Current estimates suggest that 350-400 million people are infected with HBV.
Cirrhosis of the liver is a common complication of HBV infection that can lead to hepatic insufficiency, portal hypertension and cancer of the liver.
Telbivudine is the most recently approved drug for the treatment of chronic HBV infection.
Therapeutic goals for chronic HBV infection include clearance of HBeAg and HBsAg together with seroconversion to anti-HBe and anti-HBs antibodies.

In partnership with Novartis Pharma, Idenix Pharmaceuticals is developing valtorcitabine (L-deoxycytidine) as part of a fixed-dose combination therapy with telbivudine for the treatment of chronic hepatitis B virus (HBV) infection. Like telbivudine, valtorcitabine is a highly specific and selective inhibitor of HBV replication in vitro. It specifically targets HBV DNA polymerase without inhibiting human cellular polymerases.

Valtorcitabine is still in early-stage development, where it is being investigated in proof-of-concept trials in combination with telbivudine. Preclinical studies have shown the drugs act synergistically in inhibiting HBV replication and thus support the development of the two drugs in combination therapy.


HBV, sometimes termed serum hepatitis, is one of several viruses that can cause infectious hepatitis, a disease of the liver. Among the most common infectious diseases in the world, HBV is transmitted through contact with infected blood and other body fluids as well as from mother to child. Chronic HBV infection develops when the host immune response fails to eradicate the primary infection.

Estimates suggest that worldwide 350–400 million people have chronic HBV infection, placing them at increased risk of liver cirrhosis (scarring), hepatocellular carcinoma (liver cancer), liver failure and death. Prevalence is particularly high in Asia: China alone accounts for about one third of all cases of chronic HBV infection.

While active immunisation against HBV infection is effective in preventing a primary infection, it is of no effect once HBV infection becomes established. Currently, over a million deaths occur annually from HBV-related chronic liver disease.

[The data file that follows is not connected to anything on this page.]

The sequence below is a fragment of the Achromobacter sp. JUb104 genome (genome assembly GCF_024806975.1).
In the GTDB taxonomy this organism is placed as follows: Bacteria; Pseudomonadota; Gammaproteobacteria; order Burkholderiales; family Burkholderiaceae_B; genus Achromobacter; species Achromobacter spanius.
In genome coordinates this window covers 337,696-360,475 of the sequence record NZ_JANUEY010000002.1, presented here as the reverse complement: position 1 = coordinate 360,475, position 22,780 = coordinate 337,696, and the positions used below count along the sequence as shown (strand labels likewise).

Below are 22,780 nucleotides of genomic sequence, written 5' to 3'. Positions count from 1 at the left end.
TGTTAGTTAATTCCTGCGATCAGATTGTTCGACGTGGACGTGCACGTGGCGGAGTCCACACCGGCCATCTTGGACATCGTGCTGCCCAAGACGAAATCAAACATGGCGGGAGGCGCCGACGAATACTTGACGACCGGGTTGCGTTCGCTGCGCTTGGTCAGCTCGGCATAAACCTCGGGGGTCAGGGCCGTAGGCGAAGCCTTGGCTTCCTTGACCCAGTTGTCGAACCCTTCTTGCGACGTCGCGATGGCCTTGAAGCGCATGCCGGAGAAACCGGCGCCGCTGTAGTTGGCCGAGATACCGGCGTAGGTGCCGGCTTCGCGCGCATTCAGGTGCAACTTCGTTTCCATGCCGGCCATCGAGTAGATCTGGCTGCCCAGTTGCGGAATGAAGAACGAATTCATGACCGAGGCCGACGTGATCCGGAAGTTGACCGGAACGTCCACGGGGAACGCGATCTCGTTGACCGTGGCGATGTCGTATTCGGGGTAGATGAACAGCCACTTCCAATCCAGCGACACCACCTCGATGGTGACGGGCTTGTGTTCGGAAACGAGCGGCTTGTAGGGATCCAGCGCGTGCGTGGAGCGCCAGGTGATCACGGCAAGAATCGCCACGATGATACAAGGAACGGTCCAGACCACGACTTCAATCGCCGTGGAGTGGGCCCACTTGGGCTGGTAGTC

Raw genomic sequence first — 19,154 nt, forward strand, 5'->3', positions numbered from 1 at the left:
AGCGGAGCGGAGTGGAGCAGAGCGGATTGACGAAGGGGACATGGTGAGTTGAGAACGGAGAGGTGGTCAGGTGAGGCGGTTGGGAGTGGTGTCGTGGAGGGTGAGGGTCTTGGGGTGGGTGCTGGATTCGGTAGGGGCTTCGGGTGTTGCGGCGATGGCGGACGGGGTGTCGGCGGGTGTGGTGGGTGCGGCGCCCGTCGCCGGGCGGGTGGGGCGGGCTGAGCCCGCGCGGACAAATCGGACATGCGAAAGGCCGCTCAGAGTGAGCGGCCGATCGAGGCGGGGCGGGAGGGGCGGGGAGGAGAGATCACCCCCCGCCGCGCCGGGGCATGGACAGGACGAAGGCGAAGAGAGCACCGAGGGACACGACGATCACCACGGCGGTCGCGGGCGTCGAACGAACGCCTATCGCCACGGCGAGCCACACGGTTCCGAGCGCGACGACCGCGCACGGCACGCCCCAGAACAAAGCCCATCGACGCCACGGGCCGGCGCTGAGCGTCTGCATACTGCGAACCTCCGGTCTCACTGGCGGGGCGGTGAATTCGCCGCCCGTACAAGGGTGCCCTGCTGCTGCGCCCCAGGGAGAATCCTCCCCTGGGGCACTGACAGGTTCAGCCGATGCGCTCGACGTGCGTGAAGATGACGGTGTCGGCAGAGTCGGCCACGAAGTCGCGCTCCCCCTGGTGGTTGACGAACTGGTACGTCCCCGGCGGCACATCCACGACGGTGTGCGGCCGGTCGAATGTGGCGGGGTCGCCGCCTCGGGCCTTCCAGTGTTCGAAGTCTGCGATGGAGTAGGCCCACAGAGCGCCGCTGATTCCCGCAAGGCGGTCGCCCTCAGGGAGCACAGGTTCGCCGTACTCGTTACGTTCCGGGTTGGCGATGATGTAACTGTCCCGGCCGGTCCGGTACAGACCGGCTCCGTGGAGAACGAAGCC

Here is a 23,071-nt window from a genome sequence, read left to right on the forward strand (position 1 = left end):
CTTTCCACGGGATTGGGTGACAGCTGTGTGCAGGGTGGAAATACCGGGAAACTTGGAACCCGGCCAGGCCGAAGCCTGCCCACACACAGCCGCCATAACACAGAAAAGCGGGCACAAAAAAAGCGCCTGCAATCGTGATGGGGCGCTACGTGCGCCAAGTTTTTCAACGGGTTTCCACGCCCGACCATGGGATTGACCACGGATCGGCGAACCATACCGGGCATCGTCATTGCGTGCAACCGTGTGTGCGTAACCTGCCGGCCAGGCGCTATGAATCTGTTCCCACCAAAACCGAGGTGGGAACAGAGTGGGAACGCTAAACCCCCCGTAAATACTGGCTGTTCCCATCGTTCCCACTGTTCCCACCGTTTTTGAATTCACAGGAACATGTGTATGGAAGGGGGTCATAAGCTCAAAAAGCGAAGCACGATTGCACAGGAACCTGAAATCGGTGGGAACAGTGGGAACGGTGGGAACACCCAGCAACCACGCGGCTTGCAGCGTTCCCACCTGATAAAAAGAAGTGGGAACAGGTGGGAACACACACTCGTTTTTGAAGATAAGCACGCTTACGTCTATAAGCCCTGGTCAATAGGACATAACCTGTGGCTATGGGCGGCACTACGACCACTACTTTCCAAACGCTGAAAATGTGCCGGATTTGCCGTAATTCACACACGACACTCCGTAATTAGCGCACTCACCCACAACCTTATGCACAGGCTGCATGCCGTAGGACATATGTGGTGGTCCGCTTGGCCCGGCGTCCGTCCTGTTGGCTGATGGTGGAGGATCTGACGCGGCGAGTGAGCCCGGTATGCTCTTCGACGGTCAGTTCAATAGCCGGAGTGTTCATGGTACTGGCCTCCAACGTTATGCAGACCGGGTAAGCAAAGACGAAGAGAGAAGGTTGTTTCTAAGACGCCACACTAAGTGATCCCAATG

The initial efficacy and safety of valtorcitabine was demonstrated in a phase I randomised, double-blind, placebo-controlled dose escalation study, in which valtorcitabine (50–1,200mg/day) was administered orally once daily for four weeks to chronic HBeAg positive HBV patients. Over the 12-week follow-up period, treatment with valtorcitabine produced marked, dose-dependent reductions in HBV-DNA (viral load). At a dose of 900mg/day, valtorcitabine achieved a 99.9% reduction in viral

Treatment with valtorcitabine was well tolerated by HBV patients in this study, with a safety profile comparable to placebo.

Based on these early clinical findings, studies are now underway to explore the clinical benefits of combining valtorcitabine with telbivudine with the aim of developing an effective fixed-dose combination regimen for patients unable to achieve an optimal therapeutic response with single-agent therapy. A 12-month phase II trial is underway to compare the effects of telbivudine 600mg/day with telbivudine 600mg plus valtorcitabine 900mg/day in compensated HBeAg positive HBV patients with high
viral loads.


Current treatments for chronic HBV infection include injectable interferon-alpha, which has been available for more than a decade. More recently, treatment has expanded to include the nucleotide analogues, orally administered drugs that directly inhibit HBV replication. They include lamivudine, adefovir, entecavir and, most recently, telbivudine.

“Despite important advances in treatment, chronic HBV infection remains an area of significant unmet clinical need.”

Although effective in a high proportion of patients, and generally well tolerated, drug resistance is a problem, leading to viral breakthrough and increased risk of liver disease. Of the available drugs, lamivudine has the least favourable resistance profile; up to 70% of patients develop resistance within three to four years of treatment.

Despite important advances in treatment, chronic HBV infection remains an area of significant unmet clinical need. The search continues to develop drugs with increased antiviral potency, good tolerability and reduced propensity to induce resistance.

In addition to the potential to improve treatment outcome, combination therapy may also help reduce the risk of drug resistance.


The advent of oral nucleotide analogues represents an important advance in the treatment of chronic HBV infection, a disease that affects about 5% of the world’s population. Significant opportunities exist in the HBV market for more drugs of this and other classes that can offer greater viral suppression, are well tolerated, and slower to induce resistance.

Longer-term the market for HBV therapies is expected to evolve towards the use of combination therapies, analogous to the use of HAART in HIV infection. If clinical trials prove successful, fixed-dose combination therapy with telbivudine and valtorcitabine may help to bridge current treatment gaps.